2-    Network Effects: Talking about the whimsical consumer tastes, it persists in each and every career we talk about. Not just in music or art, we do see bosses doing erratic appraisals, teachers doing wayward evaluations and markets crashing on random reasons. Everything is based on the perception of the group involved and the fickleness of the market is not limited to some particular fields. And the story of “The Cuckoo’s Calling” hardly vindicates the theory as even she was a beginner one day.

3-    Difficulties in Market Segmentation

The author talked about market segmentation with respect to businesses while talking about products (Lexus and Camry) and services whereas an individual perspective was brought in while mentioning about people in the fields of music, art and literature. There should be consistency in comparison. When we think of employees in the businesses from an individual perspective, they do have a fixed salary, no matter how the market segmentation is done. Now if we think about music or sports, from a market perspective, then a particular genre of music like rock and pop, more in demand could be sold at a higher rate and could be targeted in metros or cities and a less popular or a new genre could target a more specific market with less costs. Even in sports auctions for clubs, there are players who are auctioned for different rates every year and by a different bidder too.

 

Morever, is passion only about sectors less travelled by? Isn’t taking up a career in business management, law or consider any other academic arena, a passion for people as such? Why do we bias the economic underpinnings of following passion in fields of music, art and writing only? And is generalising the impact of such motives to a global context right? Definitely not. In India, we have a mental barrier to taking up any activity other than academics. The environment we live in, society and Indian culture doesn’t let those passions to flourish and that is the prime reason, why in spite of having the second largest population in the world, India lags behind in many spheres. Such is the situation that even if we have immense talents lurking in our courtyards, their passions are suppressed and their talents are equated against the wealth they could accumulate.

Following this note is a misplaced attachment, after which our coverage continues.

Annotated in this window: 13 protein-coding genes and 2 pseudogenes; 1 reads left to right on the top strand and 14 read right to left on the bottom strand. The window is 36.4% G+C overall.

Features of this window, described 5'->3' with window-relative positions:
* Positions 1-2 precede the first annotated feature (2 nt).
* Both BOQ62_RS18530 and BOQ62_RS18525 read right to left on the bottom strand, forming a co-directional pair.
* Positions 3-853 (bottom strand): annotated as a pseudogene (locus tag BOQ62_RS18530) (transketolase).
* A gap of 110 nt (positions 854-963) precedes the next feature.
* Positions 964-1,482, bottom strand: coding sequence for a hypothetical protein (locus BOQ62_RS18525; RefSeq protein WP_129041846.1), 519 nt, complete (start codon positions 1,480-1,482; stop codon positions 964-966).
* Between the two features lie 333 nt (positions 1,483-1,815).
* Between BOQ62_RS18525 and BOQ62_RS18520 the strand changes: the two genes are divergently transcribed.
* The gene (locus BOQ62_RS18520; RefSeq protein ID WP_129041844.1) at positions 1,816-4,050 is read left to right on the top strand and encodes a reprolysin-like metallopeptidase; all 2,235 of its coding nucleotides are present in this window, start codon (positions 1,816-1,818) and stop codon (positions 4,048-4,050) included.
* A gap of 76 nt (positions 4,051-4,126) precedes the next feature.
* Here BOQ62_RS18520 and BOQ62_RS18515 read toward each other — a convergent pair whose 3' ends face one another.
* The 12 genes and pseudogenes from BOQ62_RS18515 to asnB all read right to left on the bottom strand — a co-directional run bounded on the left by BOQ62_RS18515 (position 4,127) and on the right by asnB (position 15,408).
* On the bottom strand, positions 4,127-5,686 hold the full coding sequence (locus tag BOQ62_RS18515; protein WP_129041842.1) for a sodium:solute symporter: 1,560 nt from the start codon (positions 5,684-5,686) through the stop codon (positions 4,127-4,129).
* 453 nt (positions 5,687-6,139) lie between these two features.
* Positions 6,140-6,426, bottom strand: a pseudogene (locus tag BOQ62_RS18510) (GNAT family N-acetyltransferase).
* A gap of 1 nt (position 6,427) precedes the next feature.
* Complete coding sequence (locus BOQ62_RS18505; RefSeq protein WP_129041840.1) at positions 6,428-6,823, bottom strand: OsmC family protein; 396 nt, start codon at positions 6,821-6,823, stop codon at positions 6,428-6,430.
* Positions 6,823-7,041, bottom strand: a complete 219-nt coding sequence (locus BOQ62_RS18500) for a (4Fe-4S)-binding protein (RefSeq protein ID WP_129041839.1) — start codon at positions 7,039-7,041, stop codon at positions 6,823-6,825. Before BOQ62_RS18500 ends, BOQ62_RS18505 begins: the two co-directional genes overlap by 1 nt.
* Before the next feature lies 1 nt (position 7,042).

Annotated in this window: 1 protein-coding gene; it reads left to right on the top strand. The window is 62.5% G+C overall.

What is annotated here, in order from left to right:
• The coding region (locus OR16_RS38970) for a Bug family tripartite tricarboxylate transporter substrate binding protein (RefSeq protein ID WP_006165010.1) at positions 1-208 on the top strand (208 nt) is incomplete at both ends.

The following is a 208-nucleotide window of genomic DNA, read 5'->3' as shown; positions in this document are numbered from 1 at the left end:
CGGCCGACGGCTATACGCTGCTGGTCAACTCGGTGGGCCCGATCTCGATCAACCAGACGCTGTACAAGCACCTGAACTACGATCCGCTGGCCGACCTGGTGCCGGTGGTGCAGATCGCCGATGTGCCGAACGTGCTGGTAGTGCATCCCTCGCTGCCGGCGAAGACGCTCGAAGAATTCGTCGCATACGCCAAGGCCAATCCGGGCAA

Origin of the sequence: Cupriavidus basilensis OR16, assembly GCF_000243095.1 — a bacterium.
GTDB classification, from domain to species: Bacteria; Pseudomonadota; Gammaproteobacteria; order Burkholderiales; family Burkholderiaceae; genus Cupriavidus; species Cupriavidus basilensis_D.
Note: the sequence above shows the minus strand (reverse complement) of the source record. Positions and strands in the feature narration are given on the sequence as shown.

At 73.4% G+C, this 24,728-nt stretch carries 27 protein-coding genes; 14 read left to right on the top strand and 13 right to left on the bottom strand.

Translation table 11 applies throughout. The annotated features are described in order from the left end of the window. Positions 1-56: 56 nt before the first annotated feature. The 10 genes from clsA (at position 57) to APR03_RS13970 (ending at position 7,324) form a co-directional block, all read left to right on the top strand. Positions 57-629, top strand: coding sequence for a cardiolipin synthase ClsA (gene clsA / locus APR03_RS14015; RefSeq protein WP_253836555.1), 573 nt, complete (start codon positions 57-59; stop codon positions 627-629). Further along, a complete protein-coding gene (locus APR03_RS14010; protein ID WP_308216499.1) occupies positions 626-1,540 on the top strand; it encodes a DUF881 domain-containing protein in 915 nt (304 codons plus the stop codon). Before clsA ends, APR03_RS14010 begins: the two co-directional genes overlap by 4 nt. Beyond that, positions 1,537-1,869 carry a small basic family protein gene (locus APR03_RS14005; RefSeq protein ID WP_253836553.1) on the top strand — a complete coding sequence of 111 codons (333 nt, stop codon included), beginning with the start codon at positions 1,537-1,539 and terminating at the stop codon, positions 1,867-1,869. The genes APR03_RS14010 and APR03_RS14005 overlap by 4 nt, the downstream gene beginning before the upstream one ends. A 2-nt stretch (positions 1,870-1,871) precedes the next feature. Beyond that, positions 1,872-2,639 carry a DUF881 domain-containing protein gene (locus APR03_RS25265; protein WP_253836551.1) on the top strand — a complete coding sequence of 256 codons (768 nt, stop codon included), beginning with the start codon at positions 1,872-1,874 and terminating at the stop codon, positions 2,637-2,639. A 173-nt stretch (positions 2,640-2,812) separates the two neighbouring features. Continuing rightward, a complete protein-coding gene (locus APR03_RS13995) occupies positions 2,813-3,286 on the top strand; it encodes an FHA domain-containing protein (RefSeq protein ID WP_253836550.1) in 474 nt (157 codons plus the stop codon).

Is money really the sole criteria of weighing your passions and decisions in life? Even Maslow’s need hierarchy theory will refute that. As long you have enough money to satiate your day-to-day needs, we look forward for something that makes us happy, keeps us satisfied and feeds our self-esteem. And it never is the case that you can’t pursue your passion while you take a different path to fulfil your monetary requirements. In fact, at times, a thing of passion might rake in more moolah than your main profession. So why be scared about taking your passions forward? Just take the road less taken by and make the world dance to your passionate tunes!

 

This is an entry for the Great Indian B-School Debate

Name: Ansuman Mishra

Team Name: The Rebels

Team Mate: Akshya Kattuputhur Murali

XLRI Jamshedpur

  Link to topic refuted: http://insideiim.com/the-economics-of-our-careers/